urban map

Social-Ecological Urbanism

​ACEX35, Masters’ thesis direction, 2020/20201


"Research-based design is needed to guide cities towards trajectories of greater environmental and social sustainability"

Introduction

The dramatic continual growth rate across many human activities, also referred to as the Great Acceleration, may well be the defining trend of this century. Urbanization is part of this trend with 70% of the world population that is expected to be living in urban areas by 2050. At the same time, cities consume almost 80 per cent of the world’s energy, produce more than 60 per cent of greenhouse gas emissions and are generally associated with lower levels of physical and mental health. Furthermore, rapidly expanding cities are facing biodiversity losses, as well as other environmental threats. Although cities, in many ways, have contributed to current problems, they also have the potential, if designed and planned well, to contribute to sustainable development and human well-being.

The concept Social-Ecological Urbanism integrates two lines of thinking of the city as an ecosystem, dealing not only with designs for mitigating problems, but also with adaptation measures to enhance adaptive capacities in cities. Social-Ecological Urbanism looks for synergies between ecological and sociospatial systems, acknowledges the existence of conflicts between them and expands the systems’ capacity, through design, to absorb shocks, utilize them, reorganize and continue to develop without losing fundamental functions and thus building resilience.

Description and aim​

The master thesis direction Social-Ecological Urbanism is an urban design and planning direction engaged in the form and structure of cities and how their design can be used to
create urban environments that promote citizens health and wellbeing, but also increase biodiversity and reduce climate change impact. The understanding of the intriguing relation between the city as we design and materialize it and the urban life that it affords, is central for this direction. Literature, seminars and spatial analysis tools help you to assess whether your proposed design interventions contribute to the set goals in the thesis.

The thematic focus can differ across projects but what connects them is that the proposed design solutions simultaneously support social-economic goals and ecological goals. For example, projects that propose densification in support of walkability should also take into consideration the negative impact densification might have on biodiversity. This will call for innovative spatial solution that combine densification with urban greening. What further connects the projects is the combined design-analysis approach where the role of architecture and urban design to support e.g. walkability or biodiversity is made explicit. We believe that such a research-based design is required to live up to the great expectations of cities to contribute to a more sustainable future. Research-based design supports design decision with empirical evidence, tests proposals using advanced spatial analysis to deliver designs that are both esthetically appealing but also perform as is aimed for.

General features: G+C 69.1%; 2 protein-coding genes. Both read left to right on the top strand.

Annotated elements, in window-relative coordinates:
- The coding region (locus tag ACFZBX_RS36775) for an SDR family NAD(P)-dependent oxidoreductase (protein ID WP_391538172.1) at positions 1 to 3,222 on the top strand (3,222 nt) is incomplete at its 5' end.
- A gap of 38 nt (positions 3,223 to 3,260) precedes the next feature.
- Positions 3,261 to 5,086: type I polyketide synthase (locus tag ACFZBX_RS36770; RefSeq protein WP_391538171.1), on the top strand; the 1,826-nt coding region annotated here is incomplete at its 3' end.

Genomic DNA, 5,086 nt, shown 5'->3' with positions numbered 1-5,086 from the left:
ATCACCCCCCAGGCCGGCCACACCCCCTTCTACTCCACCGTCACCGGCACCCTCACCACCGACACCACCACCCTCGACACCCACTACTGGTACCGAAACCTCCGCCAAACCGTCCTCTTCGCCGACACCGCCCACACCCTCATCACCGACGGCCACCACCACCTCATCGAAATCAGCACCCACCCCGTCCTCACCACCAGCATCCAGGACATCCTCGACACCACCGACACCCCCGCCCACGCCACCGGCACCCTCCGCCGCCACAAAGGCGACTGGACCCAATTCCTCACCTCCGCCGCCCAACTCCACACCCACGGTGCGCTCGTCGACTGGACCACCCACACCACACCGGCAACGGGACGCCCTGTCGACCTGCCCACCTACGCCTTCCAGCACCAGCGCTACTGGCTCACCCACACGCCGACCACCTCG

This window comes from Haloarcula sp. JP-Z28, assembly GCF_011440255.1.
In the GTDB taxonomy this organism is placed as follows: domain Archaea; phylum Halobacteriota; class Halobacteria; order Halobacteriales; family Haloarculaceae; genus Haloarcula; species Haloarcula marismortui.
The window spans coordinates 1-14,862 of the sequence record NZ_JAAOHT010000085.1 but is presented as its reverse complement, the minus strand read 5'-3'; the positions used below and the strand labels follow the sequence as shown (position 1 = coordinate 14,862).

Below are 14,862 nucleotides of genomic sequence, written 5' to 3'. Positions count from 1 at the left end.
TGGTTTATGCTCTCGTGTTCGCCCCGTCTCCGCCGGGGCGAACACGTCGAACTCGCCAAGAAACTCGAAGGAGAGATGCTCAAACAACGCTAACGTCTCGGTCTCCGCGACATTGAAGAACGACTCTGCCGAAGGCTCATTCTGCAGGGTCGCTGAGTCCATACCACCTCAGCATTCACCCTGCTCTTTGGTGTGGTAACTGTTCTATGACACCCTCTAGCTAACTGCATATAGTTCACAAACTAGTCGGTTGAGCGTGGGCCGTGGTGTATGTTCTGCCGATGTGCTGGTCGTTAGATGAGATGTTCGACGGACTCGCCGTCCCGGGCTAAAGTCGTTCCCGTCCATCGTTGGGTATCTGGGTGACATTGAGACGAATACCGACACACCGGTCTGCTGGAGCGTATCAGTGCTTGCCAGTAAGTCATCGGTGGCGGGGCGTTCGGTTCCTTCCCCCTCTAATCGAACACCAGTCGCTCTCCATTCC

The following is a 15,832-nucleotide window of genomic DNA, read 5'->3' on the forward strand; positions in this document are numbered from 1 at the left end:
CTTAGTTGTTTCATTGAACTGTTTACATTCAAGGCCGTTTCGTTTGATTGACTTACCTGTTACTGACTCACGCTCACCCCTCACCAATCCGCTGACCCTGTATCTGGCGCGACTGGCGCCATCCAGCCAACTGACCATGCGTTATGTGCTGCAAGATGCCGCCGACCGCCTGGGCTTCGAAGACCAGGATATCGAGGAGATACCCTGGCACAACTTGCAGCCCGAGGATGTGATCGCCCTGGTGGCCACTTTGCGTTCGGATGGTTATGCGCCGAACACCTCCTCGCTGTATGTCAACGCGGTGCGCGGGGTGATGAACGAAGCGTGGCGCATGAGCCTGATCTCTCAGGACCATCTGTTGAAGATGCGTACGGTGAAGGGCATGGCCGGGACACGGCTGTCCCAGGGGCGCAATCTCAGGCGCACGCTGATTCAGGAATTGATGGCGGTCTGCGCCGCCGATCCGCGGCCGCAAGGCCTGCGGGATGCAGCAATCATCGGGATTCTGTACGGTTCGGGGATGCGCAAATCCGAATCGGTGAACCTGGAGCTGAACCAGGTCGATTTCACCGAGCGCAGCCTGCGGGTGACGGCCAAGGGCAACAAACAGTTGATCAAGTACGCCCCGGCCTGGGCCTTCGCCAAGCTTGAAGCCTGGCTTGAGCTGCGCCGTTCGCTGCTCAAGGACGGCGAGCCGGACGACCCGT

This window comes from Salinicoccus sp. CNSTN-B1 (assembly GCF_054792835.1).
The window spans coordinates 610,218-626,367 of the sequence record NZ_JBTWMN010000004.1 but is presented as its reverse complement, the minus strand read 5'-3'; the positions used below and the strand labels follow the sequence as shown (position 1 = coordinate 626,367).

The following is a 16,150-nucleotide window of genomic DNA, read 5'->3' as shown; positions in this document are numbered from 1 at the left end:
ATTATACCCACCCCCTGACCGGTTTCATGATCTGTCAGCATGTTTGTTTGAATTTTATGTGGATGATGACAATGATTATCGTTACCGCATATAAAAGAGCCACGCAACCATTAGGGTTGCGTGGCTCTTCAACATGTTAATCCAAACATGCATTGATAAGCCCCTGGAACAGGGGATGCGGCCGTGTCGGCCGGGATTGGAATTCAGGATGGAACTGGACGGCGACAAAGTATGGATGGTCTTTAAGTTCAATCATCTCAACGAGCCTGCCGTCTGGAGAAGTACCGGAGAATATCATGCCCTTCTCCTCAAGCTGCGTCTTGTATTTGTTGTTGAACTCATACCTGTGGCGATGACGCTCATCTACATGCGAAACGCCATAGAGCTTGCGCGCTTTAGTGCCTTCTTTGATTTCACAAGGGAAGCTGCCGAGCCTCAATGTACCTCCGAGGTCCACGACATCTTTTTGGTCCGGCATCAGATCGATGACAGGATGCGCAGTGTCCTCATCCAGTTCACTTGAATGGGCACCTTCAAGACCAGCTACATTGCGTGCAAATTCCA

Sub-directions

Primarily, master thesis projects should be design-oriented and, in line with this direction, base design choices on urban theories, empirical evidence and spatial analysis. We also support more theoretical thesis if they take a clear position in how this will affect the practice of urbanism. The scale of projects can range from a few urban blocks to city districts or a whole city.

Preparation course: purpose, method and process 

The purpose of the preparation course is to develop and finalize your project plan. under the guidance of assigned examiner(s) and supervisor(s). During the preparation course, you explore specific theories and design methods associated with social-ecological urbanism. This will help you to, first, evaluate design alternatives using spatial analysis. Second, urban theories and empirical studies are discussed to develop a better understanding how the urban environment affects human health and wellbeing, ecosystem services, economic activities, etc. Next, this knowledge is actively used to steer the development of cities in directions of greater sustainability and resilience. The use of analytic tools such as GIS (Geographic information system) will for many projects be important and tutorials are available for those with no prior knowledge. The final deliverance in the course is a project plan.​

Specific evaluation criteria 

Independent of the type and scale of the project, the project plan will be evaluated based on a clear description of the problem you want to address, the knowledge gap, the research question related to that, the method you propose to help you find an answer and finally, a hypothesis in the form of the spatial solution. The thesis will be assessed by its design qualities, but especially the evidence base that is used for the design decisions or recommendations. This means that the thesis must give a well-argued spatial answer to the problem described where both theoretical and analytical arguments can be used to support design decisions.​